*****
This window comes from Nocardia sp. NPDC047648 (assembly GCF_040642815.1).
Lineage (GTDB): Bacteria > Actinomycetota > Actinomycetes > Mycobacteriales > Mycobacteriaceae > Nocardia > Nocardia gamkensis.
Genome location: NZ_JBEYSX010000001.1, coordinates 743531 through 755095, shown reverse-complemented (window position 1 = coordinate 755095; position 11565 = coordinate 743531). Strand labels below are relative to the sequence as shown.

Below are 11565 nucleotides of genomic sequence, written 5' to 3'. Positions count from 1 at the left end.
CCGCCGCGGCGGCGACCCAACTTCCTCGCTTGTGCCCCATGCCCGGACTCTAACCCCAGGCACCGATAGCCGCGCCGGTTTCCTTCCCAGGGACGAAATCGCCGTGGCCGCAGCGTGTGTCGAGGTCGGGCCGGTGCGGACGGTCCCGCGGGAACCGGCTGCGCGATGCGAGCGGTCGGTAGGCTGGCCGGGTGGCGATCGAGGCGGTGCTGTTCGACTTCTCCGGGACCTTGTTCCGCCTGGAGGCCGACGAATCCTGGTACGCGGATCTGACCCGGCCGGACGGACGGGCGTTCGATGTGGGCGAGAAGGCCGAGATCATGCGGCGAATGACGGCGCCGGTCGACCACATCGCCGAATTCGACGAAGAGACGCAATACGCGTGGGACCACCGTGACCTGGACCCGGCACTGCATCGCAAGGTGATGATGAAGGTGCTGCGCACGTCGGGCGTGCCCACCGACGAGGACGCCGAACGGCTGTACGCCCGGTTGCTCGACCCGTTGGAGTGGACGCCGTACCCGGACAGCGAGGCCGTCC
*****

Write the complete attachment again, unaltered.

This window comes from Nocardia sp. NPDC047648 (assembly GCF_040642815.1).
Lineage (GTDB): Bacteria > Actinomycetota > Actinomycetes > Mycobacteriales > Mycobacteriaceae > Nocardia > Nocardia gamkensis.
Genome location: NZ_JBEYSX010000001.1, coordinates 743531 through 755095, shown reverse-complemented (window position 1 = coordinate 755095; position 11565 = coordinate 743531). Strand labels below are relative to the sequence as shown.

Below are 11565 nucleotides of genomic sequence, written 5' to 3'. Positions count from 1 at the left end.
CCGCCGCGGCGGCGACCCAACTTCCTCGCTTGTGCCCCATGCCCGGACTCTAACCCCAGGCACCGATAGCCGCGCCGGTTTCCTTCCCAGGGACGAAATCGCCGTGGCCGCAGCGTGTGTCGAGGTCGGGCCGGTGCGGACGGTCCCGCGGGAACCGGCTGCGCGATGCGAGCGGTCGGTAGGCTGGCCGGGTGGCGATCGAGGCGGTGCTGTTCGACTTCTCCGGGACCTTGTTCCGCCTGGAGGCCGACGAATCCTGGTACGCGGATCTGACCCGGCCGGACGGACGGGCGTTCGATGTGGGCGAGAAGGCCGAGATCATGCGGCGAATGACGGCGCCGGTCGACCACATCGCCGAATTCGACGAAGAGACGCAATACGCGTGGGACCACCGTGACCTGGACCCGGCACTGCATCGCAAGGTGATGATGAAGGTGCTGCGCACGTCGGGCGTGCCCACCGACGAGGACGCCGAACGGCTGTACGCCCGGTTGCTCGACCCGTTGGAGTGGACGCCGTACCCGGACAGCGAGGCCGTCC